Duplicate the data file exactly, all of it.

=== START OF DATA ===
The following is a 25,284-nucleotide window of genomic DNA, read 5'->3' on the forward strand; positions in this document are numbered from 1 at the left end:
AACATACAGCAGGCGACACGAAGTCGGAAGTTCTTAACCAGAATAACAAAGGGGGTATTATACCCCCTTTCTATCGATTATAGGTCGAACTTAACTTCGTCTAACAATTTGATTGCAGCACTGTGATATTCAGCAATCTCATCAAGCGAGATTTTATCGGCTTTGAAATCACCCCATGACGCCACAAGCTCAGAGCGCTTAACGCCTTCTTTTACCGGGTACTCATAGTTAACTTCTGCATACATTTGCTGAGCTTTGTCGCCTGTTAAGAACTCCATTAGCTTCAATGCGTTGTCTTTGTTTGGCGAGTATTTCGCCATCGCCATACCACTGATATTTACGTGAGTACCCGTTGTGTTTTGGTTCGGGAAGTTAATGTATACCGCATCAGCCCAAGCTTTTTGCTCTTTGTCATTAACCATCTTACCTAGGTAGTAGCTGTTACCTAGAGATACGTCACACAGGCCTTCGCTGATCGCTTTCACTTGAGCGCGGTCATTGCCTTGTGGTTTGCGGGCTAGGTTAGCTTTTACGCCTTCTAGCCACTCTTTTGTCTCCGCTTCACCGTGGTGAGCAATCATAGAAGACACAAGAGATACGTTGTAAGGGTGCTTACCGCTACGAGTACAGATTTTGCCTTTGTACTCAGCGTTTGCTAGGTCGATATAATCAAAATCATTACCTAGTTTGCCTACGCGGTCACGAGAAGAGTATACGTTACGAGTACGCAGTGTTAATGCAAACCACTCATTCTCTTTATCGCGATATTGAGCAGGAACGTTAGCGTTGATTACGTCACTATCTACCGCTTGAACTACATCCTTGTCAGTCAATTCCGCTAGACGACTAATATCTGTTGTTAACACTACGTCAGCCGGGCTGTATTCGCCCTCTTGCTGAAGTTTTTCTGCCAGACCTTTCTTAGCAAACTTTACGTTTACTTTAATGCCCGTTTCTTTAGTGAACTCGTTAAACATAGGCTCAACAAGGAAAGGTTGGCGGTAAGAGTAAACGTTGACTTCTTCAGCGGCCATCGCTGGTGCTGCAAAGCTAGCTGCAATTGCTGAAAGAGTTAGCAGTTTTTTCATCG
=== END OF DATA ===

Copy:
The following is a 25,284-nucleotide window of genomic DNA, read 5'->3' on the forward strand; positions in this document are numbered from 1 at the left end:
AACATACAGCAGGCGACACGAAGTCGGAAGTTCTTAACCAGAATAACAAAGGGGGTATTATACCCCCTTTCTATCGATTATAGGTCGAACTTAACTTCGTCTAACAATTTGATTGCAGCACTGTGATATTCAGCAATCTCATCAAGCGAGATTTTATCGGCTTTGAAATCACCCCATGACGCCACAAGCTCAGAGCGCTTAACGCCTTCTTTTACCGGGTACTCATAGTTAACTTCTGCATACATTTGCTGAGCTTTGTCGCCTGTTAAGAACTCCATTAGCTTCAATGCGTTGTCTTTGTTTGGCGAGTATTTCGCCATCGCCATACCACTGATATTTACGTGAGTACCCGTTGTGTTTTGGTTCGGGAAGTTAATGTATACCGCATCAGCCCAAGCTTTTTGCTCTTTGTCATTAACCATCTTACCTAGGTAGTAGCTGTTACCTAGAGATACGTCACACAGGCCTTCGCTGATCGCTTTCACTTGAGCGCGGTCATTGCCTTGTGGTTTGCGGGCTAGGTTAGCTTTTACGCCTTCTAGCCACTCTTTTGTCTCCGCTTCACCGTGGTGAGCAATCATAGAAGACACAAGAGATACGTTGTAAGGGTGCTTACCGCTACGAGTACAGATTTTGCCTTTGTACTCAGCGTTTGCTAGGTCGATATAATCAAAATCATTACCTAGTTTGCCTACGCGGTCACGAGAAGAGTATACGTTACGAGTACGCAGTGTTAATGCAAACCACTCATTCTCTTTATCGCGATATTGAGCAGGAACGTTAGCGTTGATTACGTCACTATCTACCGCTTGAACTACATCCTTGTCAGTCAATTCCGCTAGACGACTAATATCTGTTGTTAACACTACGTCAGCCGGGCTGTATTCGCCCTCTTGCTGAAGTTTTTCTGCCAGACCTTTCTTAGCAAACTTTACGTTTACTTTAATGCCCGTTTCTTTAGTGAACTCGTTAAACATAGGCTCAACAAGGAAAGGTTGGCGGTAAGAGTAAACGTTGACTTCTTCAGCGGCCATCGCTGGTGCTGCAAAGCTAGCTGCAATTGCTGAAAGAGTTAGCAGTTTTTTCATCG